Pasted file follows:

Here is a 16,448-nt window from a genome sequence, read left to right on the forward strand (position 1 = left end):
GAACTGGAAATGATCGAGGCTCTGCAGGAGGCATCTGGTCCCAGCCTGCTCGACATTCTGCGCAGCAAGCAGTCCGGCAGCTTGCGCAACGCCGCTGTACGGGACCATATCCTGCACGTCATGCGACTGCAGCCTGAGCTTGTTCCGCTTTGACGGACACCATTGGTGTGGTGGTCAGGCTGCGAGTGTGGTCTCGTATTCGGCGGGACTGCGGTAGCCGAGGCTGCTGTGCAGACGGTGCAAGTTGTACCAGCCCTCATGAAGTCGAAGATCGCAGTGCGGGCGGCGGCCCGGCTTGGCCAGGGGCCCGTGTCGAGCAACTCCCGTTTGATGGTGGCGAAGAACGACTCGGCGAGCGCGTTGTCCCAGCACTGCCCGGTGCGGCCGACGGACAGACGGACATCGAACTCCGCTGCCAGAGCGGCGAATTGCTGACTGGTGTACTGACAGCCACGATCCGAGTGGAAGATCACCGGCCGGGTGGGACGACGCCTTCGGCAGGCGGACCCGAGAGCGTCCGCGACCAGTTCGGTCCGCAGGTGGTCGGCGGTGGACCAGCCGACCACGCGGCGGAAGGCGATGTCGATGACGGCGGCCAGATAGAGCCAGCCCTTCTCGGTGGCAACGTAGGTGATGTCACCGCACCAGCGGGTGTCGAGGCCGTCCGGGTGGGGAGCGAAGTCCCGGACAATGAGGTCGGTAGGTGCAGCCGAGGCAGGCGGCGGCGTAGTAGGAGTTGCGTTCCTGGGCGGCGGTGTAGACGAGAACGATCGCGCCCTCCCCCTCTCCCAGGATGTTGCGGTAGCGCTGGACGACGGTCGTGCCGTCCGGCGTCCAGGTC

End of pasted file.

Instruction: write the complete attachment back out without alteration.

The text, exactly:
Here is a 16,448-nt window from a genome sequence, read left to right on the forward strand (position 1 = left end):
GAACTGGAAATGATCGAGGCTCTGCAGGAGGCATCTGGTCCCAGCCTGCTCGACATTCTGCGCAGCAAGCAGTCCGGCAGCTTGCGCAACGCCGCTGTACGGGACCATATCCTGCACGTCATGCGACTGCAGCCTGAGCTTGTTCCGCTTTGACGGACACCATTGGTGTGGTGGTCAGGCTGCGAGTGTGGTCTCGTATTCGGCGGGACTGCGGTAGCCGAGGCTGCTGTGCAGACGGTGCAAGTTGTACCAGCCCTCATGAAGTCGAAGATCGCAGTGCGGGCGGCGGCCCGGCTTGGCCAGGGGCCCGTGTCGAGCAACTCCCGTTTGATGGTGGCGAAGAACGACTCGGCGAGCGCGTTGTCCCAGCACTGCCCGGTGCGGCCGACGGACAGACGGACATCGAACTCCGCTGCCAGAGCGGCGAATTGCTGACTGGTGTACTGACAGCCACGATCCGAGTGGAAGATCACCGGCCGGGTGGGACGACGCCTTCGGCAGGCGGACCCGAGAGCGTCCGCGACCAGTTCGGTCCGCAGGTGGTCGGCGGTGGACCAGCCGACCACGCGGCGGAAGGCGATGTCGATGACGGCGGCCAGATAGAGCCAGCCCTTCTCGGTGGCAACGTAGGTGATGTCACCGCACCAGCGGGTGTCGAGGCCGTCCGGGTGGGGAGCGAAGTCCCGGACAATGAGGTCGGTAGGTGCAGCCGAGGCAGGCGGCGGCGTAGTAGGAGTTGCGTTCCTGGGCGGCGGTGTAGACGAGAACGATCGCGCCCTCCCCCTCTCCCAGGATGTTGCGGTAGCGCTGGACGACGGTCGTGCCGTCCGGCGTCCAGGTC